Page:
The Rev. Leslie D. Callahan recalls thinking weeks ago that the hardest part about this year’s Lenten season would be sticking to her fast.
She watched news reports of the spread of the coronavirus in other countries, but assumed the disease wouldn’t disrupt her country, her community, and her congregation in the same way.
By March 22, the day before Pennsylvania Gov. Tom Wolf issued a stay-at-home order for counties across the state, Callahan found herself standing in the pulpit of St. Paul’s Baptist Church in North Philadelphia, preaching a sermon — to a sanctuary empty of nearly everyone except essential staff — on how wrong her assumptions were.
“While I don’t believe God sent us this terrible plague to tap us on our shoulders, I recognize that God can use the things in our lives,” she said.
A month into the pandemic that has transformed American life, Callahan, the 130-year-old church’s first female pastor, is navigating how the crisis is transforming the worship experience for her membership. The head of a flock of about 400 — mostly black but diverse in age, class, and gender — she sees much of her ministry now through the lens of the coronavirus.
By the next week, she had made the decision not to gather in the sanctuary. The church held its first coronavirus-era service on the video-conferencing application Zoom, with staff in the building standing a safe distance apart. Callahan solicited prayer requests through text messages and email.
“I’m going to have some time on my hands,” she joked. “Somebody say Amen!”
“Amen!” Someone on the Zoom call shouted. Thanks to technology, the call and response so familiar in the black church was alive and well.
Callahan’s Lenten message — which came to her before the pandemic arrived — was about divine disruptions, a theme made more prescient by current events.
“For many of us, we’re in the depths … the conflict, the contagion, the fear piling on,” she preached in her first service from her living room on March 29. “When we’re in the depths, we cry out. Everything can turn in a moment.”
Amid her church duties, Callahan is like other working parents, trying to educate her 7-year-old first grader, Bella, at the kitchen table along with writing sermons, meeting with deacons, and holding prayer calls. For her, the experience calls to mind a couple of scriptures: Psalm 46 — “God is our refuge and our strength” — and Proverbs 11:14, which says that in the multitude of counselors, there is safety.
“I feel like, as a black woman, we just do what we’ve got to do,” Callahan said. “Who has time to think about how I feel about this?”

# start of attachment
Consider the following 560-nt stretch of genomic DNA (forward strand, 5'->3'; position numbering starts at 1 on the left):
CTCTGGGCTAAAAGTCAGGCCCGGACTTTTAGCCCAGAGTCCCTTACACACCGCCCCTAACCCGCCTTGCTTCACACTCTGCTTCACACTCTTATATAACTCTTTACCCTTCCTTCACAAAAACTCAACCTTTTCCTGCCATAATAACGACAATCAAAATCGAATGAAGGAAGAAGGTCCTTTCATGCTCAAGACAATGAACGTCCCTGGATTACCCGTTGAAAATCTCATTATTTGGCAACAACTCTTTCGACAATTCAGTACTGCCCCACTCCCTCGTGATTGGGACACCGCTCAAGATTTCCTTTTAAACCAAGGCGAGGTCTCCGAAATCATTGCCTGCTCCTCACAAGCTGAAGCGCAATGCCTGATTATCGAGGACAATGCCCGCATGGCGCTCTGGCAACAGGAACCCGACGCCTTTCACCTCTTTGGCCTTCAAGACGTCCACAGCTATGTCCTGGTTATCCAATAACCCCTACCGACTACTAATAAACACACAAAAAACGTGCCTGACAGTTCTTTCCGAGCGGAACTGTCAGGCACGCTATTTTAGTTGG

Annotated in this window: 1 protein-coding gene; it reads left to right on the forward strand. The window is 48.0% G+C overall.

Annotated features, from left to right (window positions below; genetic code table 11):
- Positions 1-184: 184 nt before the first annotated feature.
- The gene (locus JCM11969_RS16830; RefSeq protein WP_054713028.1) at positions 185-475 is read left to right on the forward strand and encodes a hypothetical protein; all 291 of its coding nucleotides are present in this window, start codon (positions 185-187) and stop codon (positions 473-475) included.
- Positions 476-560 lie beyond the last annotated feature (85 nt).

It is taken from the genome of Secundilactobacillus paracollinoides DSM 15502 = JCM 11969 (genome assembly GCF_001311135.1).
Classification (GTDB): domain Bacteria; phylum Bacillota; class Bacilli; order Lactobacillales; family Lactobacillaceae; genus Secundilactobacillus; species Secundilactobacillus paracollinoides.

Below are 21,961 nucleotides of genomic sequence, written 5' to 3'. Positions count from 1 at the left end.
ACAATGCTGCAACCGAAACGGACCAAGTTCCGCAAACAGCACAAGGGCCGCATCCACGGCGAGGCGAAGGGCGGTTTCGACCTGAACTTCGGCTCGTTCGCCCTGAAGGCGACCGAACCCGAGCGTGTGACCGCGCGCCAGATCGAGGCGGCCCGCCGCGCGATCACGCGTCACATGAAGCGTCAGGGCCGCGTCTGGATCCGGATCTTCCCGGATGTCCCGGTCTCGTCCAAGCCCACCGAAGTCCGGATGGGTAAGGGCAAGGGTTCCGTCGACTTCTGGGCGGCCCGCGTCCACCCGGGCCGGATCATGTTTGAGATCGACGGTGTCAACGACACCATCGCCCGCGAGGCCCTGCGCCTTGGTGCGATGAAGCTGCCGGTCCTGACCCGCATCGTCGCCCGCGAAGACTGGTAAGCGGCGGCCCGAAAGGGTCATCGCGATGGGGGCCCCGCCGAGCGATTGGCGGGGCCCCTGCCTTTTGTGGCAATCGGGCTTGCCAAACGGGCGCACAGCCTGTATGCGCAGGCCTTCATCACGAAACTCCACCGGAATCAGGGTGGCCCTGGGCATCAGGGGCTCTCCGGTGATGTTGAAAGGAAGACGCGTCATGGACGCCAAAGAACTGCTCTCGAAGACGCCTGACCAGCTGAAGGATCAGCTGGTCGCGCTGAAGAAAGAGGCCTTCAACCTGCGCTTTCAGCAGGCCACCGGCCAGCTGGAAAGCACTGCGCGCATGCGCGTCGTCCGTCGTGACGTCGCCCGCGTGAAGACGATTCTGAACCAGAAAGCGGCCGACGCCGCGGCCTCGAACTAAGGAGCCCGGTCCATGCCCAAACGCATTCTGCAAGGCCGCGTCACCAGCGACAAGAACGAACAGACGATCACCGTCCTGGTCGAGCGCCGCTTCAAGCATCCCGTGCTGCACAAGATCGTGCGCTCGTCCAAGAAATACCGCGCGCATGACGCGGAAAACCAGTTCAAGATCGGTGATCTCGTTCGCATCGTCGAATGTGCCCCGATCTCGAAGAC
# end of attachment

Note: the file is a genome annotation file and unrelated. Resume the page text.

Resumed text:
Each Sunday and the days in between are an exercise of faith and works, often requiring increasing creativity. Callahan and her staff have called every member to do what she describes as “wellness checks”: Has your job ended? Do you have access to food? Can we do your shopping? What kind of technology do you have? Do you know how to use it? How can we pray for you?
“We’ve been in better touch in some ways because we’re actually calling every member — not just the ones on the sick-and-shut-in list,” Callahan noted. The virus hasn’t hit her congregation yet, she said, but she has known people who have had it and survived.
To the extent that she can, Callahan tries to re-create the St. Paul’s experience for members. For Palm Sunday, the church mailed palms to members. Unlike the many people working from home in their pajamas, Callahan dresses in her Sunday best for video conferences. Services have become more sophisticated with each passing week, featuring photos evoking memories of when the congregation worshiped under the same roof, and musical selections from Christian artists from Philadelphia and beyond.
“I miss the gathering for worship, I miss seeing people. I miss the things that happen when we are together, and I miss the sounds that we make when we are together,” Callahan said. “I look forward to hugging the necks of my congregation members.”
She knows that won’t happen on Easter, and said that “under no circumstances” would her congregation meet in person this week.
“I feel as a leader, I have a responsibility to do what I believe is the right thing and the healthiest thing for the people,” she said.
She also spends time thinking about St. Paul’s survival, soliciting tithes and donations on social media and during online services. Callahan said she’s considered cutting her salary until the pandemic ends to help make payroll. But she added that she focuses not on whether the church will survive, but how.
“I have confidence in God and in our people,” she said. “We’re going to have to be our own stimulus. But I have to believe that if our people are all right, we’ll be all right.”